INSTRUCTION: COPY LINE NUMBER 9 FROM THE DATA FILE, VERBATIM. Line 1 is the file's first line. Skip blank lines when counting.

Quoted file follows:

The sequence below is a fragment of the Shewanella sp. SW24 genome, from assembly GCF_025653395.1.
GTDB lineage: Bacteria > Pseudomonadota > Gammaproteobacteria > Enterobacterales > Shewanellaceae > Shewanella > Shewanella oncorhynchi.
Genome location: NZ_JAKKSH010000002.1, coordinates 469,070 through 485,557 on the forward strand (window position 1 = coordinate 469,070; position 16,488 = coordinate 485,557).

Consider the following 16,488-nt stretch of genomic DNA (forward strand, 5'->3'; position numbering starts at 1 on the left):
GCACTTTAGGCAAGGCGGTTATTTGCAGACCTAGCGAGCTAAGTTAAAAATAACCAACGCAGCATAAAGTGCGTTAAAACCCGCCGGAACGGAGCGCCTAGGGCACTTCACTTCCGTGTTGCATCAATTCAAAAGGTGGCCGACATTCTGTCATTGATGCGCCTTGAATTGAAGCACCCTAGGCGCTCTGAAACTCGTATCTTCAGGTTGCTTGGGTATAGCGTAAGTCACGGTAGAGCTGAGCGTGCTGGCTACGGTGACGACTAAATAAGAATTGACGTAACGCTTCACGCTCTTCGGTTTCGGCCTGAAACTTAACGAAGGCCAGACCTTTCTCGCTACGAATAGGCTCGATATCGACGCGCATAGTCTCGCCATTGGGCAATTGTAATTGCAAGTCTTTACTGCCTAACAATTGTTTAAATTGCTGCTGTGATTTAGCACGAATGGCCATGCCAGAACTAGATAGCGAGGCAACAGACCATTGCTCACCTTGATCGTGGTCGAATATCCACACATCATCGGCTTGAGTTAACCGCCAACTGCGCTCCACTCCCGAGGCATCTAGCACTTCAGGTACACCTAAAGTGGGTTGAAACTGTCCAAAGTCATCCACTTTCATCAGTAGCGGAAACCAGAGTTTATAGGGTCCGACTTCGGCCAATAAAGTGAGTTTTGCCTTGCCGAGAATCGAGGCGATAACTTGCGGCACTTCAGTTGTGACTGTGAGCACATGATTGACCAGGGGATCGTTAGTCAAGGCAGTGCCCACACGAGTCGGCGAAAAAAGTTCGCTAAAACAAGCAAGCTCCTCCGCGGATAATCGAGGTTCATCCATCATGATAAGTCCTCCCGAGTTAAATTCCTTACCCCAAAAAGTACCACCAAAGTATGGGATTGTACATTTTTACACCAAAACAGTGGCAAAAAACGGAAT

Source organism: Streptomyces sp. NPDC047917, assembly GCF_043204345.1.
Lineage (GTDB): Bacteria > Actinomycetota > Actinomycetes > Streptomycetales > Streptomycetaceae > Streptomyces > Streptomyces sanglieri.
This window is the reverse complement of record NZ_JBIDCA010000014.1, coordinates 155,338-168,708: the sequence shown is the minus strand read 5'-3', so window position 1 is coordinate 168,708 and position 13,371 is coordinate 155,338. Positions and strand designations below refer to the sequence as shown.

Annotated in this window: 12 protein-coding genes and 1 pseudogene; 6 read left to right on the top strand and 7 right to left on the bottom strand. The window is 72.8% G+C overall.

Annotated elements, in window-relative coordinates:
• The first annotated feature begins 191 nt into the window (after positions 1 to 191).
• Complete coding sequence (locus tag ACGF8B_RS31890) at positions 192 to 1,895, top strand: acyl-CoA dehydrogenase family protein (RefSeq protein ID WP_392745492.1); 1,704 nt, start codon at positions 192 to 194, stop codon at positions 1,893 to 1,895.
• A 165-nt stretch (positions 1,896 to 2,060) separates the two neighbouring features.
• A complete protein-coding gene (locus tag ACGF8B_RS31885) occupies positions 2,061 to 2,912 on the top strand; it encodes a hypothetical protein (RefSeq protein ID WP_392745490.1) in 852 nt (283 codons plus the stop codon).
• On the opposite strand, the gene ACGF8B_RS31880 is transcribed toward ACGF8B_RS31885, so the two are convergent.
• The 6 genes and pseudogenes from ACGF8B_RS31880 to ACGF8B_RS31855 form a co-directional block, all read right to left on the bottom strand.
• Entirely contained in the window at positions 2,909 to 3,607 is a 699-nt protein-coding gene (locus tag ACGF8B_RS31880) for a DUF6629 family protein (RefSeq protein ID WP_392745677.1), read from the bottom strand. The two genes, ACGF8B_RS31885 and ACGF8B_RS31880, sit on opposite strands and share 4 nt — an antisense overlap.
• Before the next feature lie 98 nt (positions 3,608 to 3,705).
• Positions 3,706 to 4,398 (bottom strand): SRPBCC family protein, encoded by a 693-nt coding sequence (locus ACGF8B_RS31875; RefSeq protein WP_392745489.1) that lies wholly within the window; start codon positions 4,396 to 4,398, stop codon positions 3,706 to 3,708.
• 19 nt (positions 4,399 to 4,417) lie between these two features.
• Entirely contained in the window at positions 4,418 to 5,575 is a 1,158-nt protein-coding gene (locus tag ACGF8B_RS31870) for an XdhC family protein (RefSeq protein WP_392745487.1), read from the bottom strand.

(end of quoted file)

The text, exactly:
Annotated in this window: 12 protein-coding genes and 1 pseudogene; 6 read left to right on the top strand and 7 right to left on the bottom strand. The window is 72.8% G+C overall.